Fintech: The disruptive force for good | White & Case LLP International Law Firm, Global Law Practice

Fintech: The disruptive force for good

The disruption in the financial services industry caused by technological advances has created fertile ground for financial sponsors who excel at promoting innovation and investing in new, untested technologies.

Fintech is disrupting the manner in which financial services and products are delivered and sold, changing the operating model of the entire financial services industry.

According to Accenture, global investment in fintech ventures tripled from US$4.05 billion in 2013 to US$12.2 billion in 2014. Europe was the fastest-growing region in the world, with an increase in fintech investment of 215 percent to US$1.48 billion in 2014.

The rapid growth of fintech has enabled new entrants in financial services to challenge existing business models by engaging customers in new ways, and win significant market share at a fraction of the cost of traditional businesses.

Rapid growth of fintech has enabled new entrants to challenge existing business models in financial services

In payment services, for example, companies and technologies such as PayPal, Apple Pay, Stripe, Marqeta and Skrill, which CVC Capital Partners and Investcorp sold for €1.1 billion in April 2015, have revolutionised the way that payments are made, and provided consumers and businesses with digital services that are convenient and easy to use.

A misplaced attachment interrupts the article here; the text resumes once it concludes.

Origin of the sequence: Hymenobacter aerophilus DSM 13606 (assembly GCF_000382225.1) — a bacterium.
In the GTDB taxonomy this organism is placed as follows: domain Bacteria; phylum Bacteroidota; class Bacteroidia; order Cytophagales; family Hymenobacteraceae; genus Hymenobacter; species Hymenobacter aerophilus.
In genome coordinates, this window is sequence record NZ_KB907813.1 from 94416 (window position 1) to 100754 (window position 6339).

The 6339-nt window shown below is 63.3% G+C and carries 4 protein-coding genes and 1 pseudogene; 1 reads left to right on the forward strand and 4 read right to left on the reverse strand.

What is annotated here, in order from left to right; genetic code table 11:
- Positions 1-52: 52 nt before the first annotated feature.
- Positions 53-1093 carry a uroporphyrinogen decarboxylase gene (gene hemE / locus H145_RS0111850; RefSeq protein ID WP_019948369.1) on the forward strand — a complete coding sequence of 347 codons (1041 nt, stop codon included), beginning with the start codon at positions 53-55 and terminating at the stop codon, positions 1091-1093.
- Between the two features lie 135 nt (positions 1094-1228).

The expansion of price comparison websites for insurance, mortgages, loans and bank accounts serves as another example. Financial services companies used to sell their products through brokers and branch networks, but the rise of price comparison websites has turned that model on its head. The price transparency, speed of purchase and choice offered by the aggregator websites have proved popular with consumers and sparked strong growth. These providers initially started out focusing on car insurance but have been able to add personal insurance, travel insurance and home insurance to their platforms and even expanded into other financial products such as mortgages, personal loans and investments, helping to support growth in revenues without additional expenditure. Revenues at price comparison websites such as London-listed MoneySuperMarket have grown by more than a fifth through the downturn. Germany's Verivox, which delivered a 15-fold money return for its backer Oakley Capital, and Chiarezza in Italy and MisterAssur in France, which are both backed by specialist financial services firm BlackFin, have delivered a similarly strong performance.